I defy my family to tell me they didn't know that the cord they borrowed was mine now!
 
Sometimes the simplest solution is the one that works and makes life easy for everyone. I had considered marking the ends with a permanent marker but thought it wouldn't be quite as permanent once it had been handled a few times.
 
Since I did this, my cord has stayed happily in its place and I haven't had to wander about the house checking laptops and computers and wall pugs to see who has "borrowed" my cord this time and forgotten to return it. You could do different colours for each person or maybe different animals, shapes, flowers, numbers - the choice is endless! :) Have fun with it. I did mine to match my phone cover.
 
Let me know if you have tried this or how you have solved your wandering cord problem in your house in the comment section below!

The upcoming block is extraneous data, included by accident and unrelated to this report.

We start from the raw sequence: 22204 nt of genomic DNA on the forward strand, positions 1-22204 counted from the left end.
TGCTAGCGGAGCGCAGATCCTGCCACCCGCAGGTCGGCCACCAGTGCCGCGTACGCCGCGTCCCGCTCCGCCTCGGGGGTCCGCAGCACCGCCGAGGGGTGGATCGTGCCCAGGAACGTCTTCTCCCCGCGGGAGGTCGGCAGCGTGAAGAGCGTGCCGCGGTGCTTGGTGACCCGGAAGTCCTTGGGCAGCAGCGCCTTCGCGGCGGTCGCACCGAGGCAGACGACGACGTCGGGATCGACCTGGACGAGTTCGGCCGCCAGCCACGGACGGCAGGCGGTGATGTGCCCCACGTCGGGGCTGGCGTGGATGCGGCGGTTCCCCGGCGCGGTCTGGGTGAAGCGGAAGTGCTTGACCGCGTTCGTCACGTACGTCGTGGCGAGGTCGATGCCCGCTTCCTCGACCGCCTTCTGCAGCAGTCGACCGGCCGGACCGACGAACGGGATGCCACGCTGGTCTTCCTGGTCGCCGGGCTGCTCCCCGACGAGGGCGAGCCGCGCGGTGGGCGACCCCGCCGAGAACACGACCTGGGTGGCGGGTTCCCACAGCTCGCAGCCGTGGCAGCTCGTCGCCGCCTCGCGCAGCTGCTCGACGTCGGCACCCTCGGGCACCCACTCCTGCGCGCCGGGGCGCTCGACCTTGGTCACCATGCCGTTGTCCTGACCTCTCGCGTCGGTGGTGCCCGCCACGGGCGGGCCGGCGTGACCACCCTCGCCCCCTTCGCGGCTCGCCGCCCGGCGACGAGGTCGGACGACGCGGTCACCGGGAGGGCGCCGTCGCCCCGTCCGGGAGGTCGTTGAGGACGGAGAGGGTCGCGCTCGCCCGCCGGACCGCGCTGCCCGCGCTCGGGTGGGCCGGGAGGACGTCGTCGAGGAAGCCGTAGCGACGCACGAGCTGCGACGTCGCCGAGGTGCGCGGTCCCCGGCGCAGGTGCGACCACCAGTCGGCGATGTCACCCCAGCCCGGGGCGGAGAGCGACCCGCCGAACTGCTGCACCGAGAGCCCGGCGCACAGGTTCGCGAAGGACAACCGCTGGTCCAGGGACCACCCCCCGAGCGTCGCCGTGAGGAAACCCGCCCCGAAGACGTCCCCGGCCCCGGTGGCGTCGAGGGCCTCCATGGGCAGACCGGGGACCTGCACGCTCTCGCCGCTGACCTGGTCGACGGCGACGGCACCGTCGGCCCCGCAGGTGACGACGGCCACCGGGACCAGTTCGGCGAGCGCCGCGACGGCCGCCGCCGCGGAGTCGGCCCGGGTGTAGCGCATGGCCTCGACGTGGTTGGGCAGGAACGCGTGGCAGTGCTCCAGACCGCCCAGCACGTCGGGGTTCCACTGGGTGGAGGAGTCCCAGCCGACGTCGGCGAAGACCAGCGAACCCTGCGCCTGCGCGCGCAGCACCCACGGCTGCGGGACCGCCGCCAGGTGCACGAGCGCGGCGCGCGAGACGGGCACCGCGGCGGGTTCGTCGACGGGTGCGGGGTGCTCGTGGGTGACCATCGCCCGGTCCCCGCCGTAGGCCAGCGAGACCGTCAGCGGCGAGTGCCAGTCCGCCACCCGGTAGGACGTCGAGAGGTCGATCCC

Score card:
Green-ness: ?/5 Hmmm, don't know about being green - but I know its reduced my stress levels!
Frugal-ness: 5/5 A bit of ribbon, a bit of tape - cost was nothing really!
Time cost: About a minute!
Skill level: Cut and paste - my favourite!
Fun-ness: Fun to see people looking for their own walkabout cord instead of pinching mine!!

Thursday, 21 January 2016

Photo Friday - Movement!





Movement.
 

Water sprays off our dog after a late afternoon swim one afternoon down at the dam!


 



 
 Contribution to Photo Friday. Click on the link and see what others have posted!

Friday, 15 January 2016

Green and Gold Nomia - Interesting Australian Native Bees!

While walking the dog down at the dam a few months ago I saw all these insects, that I thought were possibly bees, clambering all over a couple of stems of grass. I had nothing to capture images of this spectacle with me except my phone (and that couldn't focus on small insects on grasses that were waving in the wind!) so a week or so ago when I saw it again and had my camera on me, I took a few million photos and bought them home hoping to identify them.